http://www.gsdbbr.org The German Shepherd Dog Breed Betterment Registry
http://mzjf.com --> The Degenerative Myelopathy Support Group
by marjorie on 21 February 2012 - 06:47
|--- >You say generations have not been followed through. No they have not - yet, but tested dogs will be.|
Wrongo! Progeny of a clear sire and DM are automatically clear, according to the OFA. That is making a big leap of faith that they are right about the SOD1 (or putting blinders on) or refuse to admit they might be wrong, or else the progeny would NOT receive an automatic clear! That progeny would be followed to see if it did, in fact, test clear, or indeed develop DM or produce DM dogs, when bred. Automatic clears should be out of the question, at this stage of the research. I dont like presumptions, when dealing with such a horrible disease. We dont need broad brush speculation- we need cold hard facts. This whole thing is very premature, as no follow-ups have been done. There is no reason this sod1 test should be floated around like the gospel, when the science behind it is so flawed and geneartions have not been tested.
--- >"Yet- tested they will be"
Breeders are claiming to have DM free lines and litters because their sire and dam tested clear- is that not also premature? How can these claiims be made, without a follow up???? That assumes that the SOD1 is the sole cause of DM. Please tell me no one is naive enough to believe that... I dont have a great deal of faith in humanity, but that would destroy the few shreds I have left... Ya dont think they should wait till the follow up has been done, if this is correct science to proclaim progeny clear and say they will not produce future dogs with DM??? ????? How can one run to the finish line , when they havent even gone halfway down the field yet, or even learned to walk???? This is just nuts :( No- I take that back- its just plain irresponsible! They are setting themselves up for a class action lawsuit, when this SOD1 is proved to be a non issue in the big picture of a dog developing DM. Again, they have not proved a causual relationship- only a casual relationship. The ramifications of their proclamations are frightening.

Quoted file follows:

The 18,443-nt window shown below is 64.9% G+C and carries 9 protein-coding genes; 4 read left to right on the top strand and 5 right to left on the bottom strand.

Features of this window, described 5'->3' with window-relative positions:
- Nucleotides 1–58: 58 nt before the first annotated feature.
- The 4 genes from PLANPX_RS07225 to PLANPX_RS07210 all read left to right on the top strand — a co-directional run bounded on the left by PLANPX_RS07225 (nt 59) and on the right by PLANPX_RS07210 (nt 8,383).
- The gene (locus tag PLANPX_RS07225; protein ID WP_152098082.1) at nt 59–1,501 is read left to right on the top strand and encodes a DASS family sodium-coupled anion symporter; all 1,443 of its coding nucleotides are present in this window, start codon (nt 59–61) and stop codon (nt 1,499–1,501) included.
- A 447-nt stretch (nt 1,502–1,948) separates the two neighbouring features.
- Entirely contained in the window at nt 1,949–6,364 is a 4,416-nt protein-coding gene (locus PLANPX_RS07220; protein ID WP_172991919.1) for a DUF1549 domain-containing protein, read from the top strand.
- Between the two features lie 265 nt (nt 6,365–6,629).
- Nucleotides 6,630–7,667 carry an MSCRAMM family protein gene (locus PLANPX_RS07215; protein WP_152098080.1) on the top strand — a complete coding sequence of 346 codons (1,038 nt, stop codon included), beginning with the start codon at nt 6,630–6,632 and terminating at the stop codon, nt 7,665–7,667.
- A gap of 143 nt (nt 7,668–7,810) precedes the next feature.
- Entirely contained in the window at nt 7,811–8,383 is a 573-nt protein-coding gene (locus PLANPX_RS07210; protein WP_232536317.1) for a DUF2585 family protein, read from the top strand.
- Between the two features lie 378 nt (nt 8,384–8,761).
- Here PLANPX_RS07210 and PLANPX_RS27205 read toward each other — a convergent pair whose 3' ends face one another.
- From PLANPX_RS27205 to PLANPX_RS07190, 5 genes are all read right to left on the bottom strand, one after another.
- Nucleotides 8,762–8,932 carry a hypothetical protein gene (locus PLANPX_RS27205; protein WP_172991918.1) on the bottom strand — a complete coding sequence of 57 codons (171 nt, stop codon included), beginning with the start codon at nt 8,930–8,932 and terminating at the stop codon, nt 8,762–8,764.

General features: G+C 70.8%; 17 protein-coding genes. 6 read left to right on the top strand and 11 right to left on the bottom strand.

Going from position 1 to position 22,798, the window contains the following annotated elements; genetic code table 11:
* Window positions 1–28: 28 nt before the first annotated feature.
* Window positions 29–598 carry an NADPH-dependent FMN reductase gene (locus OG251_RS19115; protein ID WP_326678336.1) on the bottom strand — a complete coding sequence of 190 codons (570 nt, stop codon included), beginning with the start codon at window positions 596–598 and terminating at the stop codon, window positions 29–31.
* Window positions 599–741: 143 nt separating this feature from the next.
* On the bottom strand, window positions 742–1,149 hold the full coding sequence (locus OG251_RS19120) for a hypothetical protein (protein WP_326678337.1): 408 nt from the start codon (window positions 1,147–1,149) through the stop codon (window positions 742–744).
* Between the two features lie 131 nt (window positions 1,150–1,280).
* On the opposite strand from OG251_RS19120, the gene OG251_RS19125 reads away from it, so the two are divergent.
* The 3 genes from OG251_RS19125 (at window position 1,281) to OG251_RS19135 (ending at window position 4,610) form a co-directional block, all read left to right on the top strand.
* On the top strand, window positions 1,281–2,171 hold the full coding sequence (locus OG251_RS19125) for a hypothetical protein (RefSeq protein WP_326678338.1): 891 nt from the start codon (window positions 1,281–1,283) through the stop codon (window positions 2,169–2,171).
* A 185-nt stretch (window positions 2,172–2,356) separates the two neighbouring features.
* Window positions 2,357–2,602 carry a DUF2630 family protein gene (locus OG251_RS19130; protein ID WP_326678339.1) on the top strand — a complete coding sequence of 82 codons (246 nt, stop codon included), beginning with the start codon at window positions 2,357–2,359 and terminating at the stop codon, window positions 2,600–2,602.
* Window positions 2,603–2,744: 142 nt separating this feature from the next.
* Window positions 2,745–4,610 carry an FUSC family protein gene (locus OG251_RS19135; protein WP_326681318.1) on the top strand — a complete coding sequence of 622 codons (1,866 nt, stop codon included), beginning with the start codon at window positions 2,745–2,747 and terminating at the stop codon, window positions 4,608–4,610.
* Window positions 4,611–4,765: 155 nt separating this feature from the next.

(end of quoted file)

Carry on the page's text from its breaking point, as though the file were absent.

Last, but not least, the OFA is promoting a test they dont understand. I called the OFA and spoke with Dr Keller. I asked him pointed questions about the disparity between the diagnostic test results and the etiologies of ALS vs DM. He could not answer my questions- he had no knowledge of it. How can an organization with the status of the OFA- a supposedly trusted organization, be promoting a test it does not understand? If they dont understand it, how do they know it is correct or good science???? Because the AKCCHF says so??????? Pfffffffffffff. Peer reviews are judged by researchers of guess what organization? Duuuuuuuuuh- The AKCCHF.... LOL! There's a hole in the bucklet, dear Liza, dear Liza.......
by marjorie on 21 February 2012 - 06:55
|---> So, Marjorie, you don't believe in the University of Missouri research? Is that what this is about?|
No, beetree, I do not believe in the U of Missouri research for OUR breed of dog! ( I dont know enough about DM of other breeds to weigh in on that, so I wont). However, I emphatically do not believe it is valid research in relation to DM of the GSD. The GSD has its own unique DM. All breeds get a chronic and progressive degeneration of the spine, but that does not mean they are all the same DM. Diagnostic tests say DM is an autoimmune disease, while ALS is a motor unit disease. DM of the GSD does not fit the criteria of a motor unit disease- not by any stretch of the imagination. Test results are 180 degrees apart.